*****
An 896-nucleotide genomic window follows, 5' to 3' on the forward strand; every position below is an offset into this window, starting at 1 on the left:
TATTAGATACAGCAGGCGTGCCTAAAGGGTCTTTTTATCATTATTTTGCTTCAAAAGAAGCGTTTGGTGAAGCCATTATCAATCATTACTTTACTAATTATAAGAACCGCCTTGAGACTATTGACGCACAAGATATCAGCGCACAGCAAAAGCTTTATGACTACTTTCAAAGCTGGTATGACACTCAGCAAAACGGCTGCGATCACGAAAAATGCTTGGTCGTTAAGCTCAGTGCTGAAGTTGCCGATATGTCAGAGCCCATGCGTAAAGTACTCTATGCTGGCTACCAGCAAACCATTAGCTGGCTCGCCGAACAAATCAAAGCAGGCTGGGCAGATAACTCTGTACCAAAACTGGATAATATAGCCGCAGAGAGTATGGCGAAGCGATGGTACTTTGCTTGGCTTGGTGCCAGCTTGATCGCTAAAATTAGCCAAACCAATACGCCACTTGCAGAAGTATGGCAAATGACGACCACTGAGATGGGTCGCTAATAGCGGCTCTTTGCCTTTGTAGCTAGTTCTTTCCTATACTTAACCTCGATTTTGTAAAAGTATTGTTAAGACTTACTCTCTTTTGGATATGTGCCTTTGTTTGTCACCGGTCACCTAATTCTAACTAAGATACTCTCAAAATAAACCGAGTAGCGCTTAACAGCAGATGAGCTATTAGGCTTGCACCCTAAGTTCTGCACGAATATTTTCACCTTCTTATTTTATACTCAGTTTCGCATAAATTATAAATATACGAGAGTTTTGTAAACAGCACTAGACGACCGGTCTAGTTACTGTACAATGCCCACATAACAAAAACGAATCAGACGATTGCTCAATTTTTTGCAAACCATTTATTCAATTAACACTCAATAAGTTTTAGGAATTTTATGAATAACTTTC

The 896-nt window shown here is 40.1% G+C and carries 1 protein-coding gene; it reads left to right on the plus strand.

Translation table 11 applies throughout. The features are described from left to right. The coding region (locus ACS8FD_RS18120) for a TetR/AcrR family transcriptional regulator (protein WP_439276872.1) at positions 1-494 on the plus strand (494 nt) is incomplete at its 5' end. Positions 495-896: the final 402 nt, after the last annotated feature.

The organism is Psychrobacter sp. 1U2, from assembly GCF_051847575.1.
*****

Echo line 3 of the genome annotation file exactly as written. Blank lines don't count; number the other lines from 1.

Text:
The 896-nt window shown here is 40.1% G+C and carries 1 protein-coding gene; it reads left to right on the plus strand.